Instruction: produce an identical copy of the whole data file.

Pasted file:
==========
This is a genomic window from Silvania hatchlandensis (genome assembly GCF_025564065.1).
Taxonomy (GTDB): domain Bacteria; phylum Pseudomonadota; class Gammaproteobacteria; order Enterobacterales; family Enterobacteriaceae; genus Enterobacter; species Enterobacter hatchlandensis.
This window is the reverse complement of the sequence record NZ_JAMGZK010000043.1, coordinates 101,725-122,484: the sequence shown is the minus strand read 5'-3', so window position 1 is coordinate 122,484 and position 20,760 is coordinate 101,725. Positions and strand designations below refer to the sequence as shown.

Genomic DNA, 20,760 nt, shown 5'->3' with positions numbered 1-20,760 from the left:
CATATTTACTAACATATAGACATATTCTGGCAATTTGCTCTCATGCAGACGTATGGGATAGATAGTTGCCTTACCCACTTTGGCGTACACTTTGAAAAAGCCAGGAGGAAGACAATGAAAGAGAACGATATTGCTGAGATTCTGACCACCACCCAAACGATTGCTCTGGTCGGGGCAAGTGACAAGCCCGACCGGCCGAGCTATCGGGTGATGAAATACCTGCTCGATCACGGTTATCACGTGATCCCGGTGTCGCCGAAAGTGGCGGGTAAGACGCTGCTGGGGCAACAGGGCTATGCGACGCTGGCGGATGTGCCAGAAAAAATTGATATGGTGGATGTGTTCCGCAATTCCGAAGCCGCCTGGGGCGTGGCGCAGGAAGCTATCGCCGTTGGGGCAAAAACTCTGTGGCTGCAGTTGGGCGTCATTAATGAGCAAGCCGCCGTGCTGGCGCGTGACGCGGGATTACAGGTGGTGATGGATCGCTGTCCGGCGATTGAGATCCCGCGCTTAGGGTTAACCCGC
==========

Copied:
This is a genomic window from Silvania hatchlandensis (genome assembly GCF_025564065.1).
Taxonomy (GTDB): domain Bacteria; phylum Pseudomonadota; class Gammaproteobacteria; order Enterobacterales; family Enterobacteriaceae; genus Enterobacter; species Enterobacter hatchlandensis.
This window is the reverse complement of the sequence record NZ_JAMGZK010000043.1, coordinates 101,725-122,484: the sequence shown is the minus strand read 5'-3', so window position 1 is coordinate 122,484 and position 20,760 is coordinate 101,725. Positions and strand designations below refer to the sequence as shown.

Genomic DNA, 20,760 nt, shown 5'->3' with positions numbered 1-20,760 from the left:
CATATTTACTAACATATAGACATATTCTGGCAATTTGCTCTCATGCAGACGTATGGGATAGATAGTTGCCTTACCCACTTTGGCGTACACTTTGAAAAAGCCAGGAGGAAGACAATGAAAGAGAACGATATTGCTGAGATTCTGACCACCACCCAAACGATTGCTCTGGTCGGGGCAAGTGACAAGCCCGACCGGCCGAGCTATCGGGTGATGAAATACCTGCTCGATCACGGTTATCACGTGATCCCGGTGTCGCCGAAAGTGGCGGGTAAGACGCTGCTGGGGCAACAGGGCTATGCGACGCTGGCGGATGTGCCAGAAAAAATTGATATGGTGGATGTGTTCCGCAATTCCGAAGCCGCCTGGGGCGTGGCGCAGGAAGCTATCGCCGTTGGGGCAAAAACTCTGTGGCTGCAGTTGGGCGTCATTAATGAGCAAGCCGCCGTGCTGGCGCGTGACGCGGGATTACAGGTGGTGATGGATCGCTGTCCGGCGATTGAGATCCCGCGCTTAGGGTTAACCCGC